GIS is being used increasingly for well planning, particularly with the rise of unconventional resources such as shale gas, shale oil and coal bed methane. Not only can GIS be used to plan well pad patterns around multiple surface drilling constraints, but its unique spatial analytics can be used to optimize drilling patterns to calculate the most efficient drilling configuration.
Pipelines need to be continually monitored to check for leaks and geo-hazards, and to manage and track inspections, the frequency of which is often a regulatory requirement. An emerging use of GIS is in integrating the map with digital video, often acquired using remote vehicles on the seabed, enabling engineers to see sections of pipeline and monitor hazards affecting the installation.
Building pipelines to carry petroleum products is capital-intensive, so determining the optimum route is critical. This is done through the use of ‘least-cost path analysis’ – a process that identifies the route of least resistance between a source point and destination. Studies have shown that GIS-based least cost path analysis can produce more environmentally friendly routes, as well as reducing costs by up to 15%.
GIS is becoming increasingly important in response to emergencies such as oil spills and gas explosions, both in mitigation planning and response management.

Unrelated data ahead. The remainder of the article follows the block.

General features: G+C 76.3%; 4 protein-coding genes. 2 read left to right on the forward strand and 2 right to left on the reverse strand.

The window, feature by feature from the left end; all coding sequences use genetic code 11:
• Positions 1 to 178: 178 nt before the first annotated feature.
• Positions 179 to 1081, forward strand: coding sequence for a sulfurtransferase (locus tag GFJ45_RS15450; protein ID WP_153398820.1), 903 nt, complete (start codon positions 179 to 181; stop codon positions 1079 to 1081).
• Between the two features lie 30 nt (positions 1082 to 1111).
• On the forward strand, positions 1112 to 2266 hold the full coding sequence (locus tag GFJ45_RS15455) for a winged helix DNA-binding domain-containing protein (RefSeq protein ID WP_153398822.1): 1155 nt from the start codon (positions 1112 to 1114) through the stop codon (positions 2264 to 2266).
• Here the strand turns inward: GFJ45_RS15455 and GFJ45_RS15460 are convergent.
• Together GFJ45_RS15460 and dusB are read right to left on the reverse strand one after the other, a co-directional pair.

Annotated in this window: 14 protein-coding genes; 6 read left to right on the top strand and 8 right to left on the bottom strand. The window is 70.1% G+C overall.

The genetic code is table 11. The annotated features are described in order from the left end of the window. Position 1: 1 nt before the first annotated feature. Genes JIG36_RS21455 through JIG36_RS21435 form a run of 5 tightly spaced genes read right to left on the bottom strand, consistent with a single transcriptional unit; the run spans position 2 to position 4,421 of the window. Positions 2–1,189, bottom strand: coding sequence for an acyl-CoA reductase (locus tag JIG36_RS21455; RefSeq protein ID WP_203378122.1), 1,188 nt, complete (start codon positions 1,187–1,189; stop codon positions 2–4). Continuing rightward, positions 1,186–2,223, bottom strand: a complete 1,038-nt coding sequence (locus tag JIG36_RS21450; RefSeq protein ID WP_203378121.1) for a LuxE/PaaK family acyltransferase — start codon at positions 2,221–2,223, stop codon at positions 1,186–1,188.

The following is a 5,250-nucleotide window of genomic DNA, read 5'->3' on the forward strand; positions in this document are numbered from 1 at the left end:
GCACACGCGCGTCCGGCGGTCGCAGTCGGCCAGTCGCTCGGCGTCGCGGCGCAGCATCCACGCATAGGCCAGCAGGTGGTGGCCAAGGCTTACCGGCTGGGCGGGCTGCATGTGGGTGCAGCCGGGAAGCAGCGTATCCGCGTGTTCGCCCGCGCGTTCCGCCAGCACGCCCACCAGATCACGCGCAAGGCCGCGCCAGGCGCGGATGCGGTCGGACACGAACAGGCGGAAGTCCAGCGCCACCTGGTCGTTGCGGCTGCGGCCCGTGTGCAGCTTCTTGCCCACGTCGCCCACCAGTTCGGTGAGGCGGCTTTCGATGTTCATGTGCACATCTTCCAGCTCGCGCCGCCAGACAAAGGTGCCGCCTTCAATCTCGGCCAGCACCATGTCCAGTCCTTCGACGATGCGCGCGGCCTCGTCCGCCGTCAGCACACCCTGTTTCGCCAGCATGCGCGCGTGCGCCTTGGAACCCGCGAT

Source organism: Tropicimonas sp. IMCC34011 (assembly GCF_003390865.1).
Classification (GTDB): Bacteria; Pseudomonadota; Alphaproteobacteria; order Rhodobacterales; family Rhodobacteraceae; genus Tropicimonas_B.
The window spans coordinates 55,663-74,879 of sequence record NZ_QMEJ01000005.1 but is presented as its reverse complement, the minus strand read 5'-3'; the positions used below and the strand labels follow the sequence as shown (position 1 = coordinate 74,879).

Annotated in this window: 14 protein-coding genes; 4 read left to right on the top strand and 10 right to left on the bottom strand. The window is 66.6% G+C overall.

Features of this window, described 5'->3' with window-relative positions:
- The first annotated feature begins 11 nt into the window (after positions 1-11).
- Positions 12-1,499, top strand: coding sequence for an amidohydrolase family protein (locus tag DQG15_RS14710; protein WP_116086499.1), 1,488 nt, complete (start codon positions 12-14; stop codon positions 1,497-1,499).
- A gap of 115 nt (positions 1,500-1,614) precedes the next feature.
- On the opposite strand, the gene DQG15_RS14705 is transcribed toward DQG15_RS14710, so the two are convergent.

A Geographic Information System (GIS) can be used effectively in the banking and financial sector to make banks and financial institutions more successful in sales and marketing, regulatory compliance, business continuity planning, and service location and site evaluation. Using geospatial visualization allows banks to gather information and make connections that might be missed by using traditional tables and charts.
Sales and Marketing
GIS affords the banking industry the ability to know where their customers are, what they buy, how much they spend, and their demographic information. By using this data, banks and financial institutions can identify which financial products and services will best fit their customer’s needs. From this information, they are also able to specifically target portions of their customer base for specialized services.
GIS simplifies federal government compliance. By utilizing GIS, institutions are able provide the detailed reporting required without dedicating significant time and resources.
Business Continuity Planning
GIS allows banks and financial institutions to make snapshots of where their assets are, the arrangement of their facilities, and the placement of employees. By using these geospatial visualizations, managers can implement what-if situations which allow them to be better prepared in the case of an emergency. Such as in case of emergency, how to reroute operations to get business back up and available so that customers are able to regain access to their finances.
Service Location and Site Evaluation
GIS provides financial institutions with the ability to make effective decisions for future site location. Using data such as demographics, income, buying trends, and locations of competitors, a GIS can be used to generate maps that help users decide the best location for a new branch or ATM.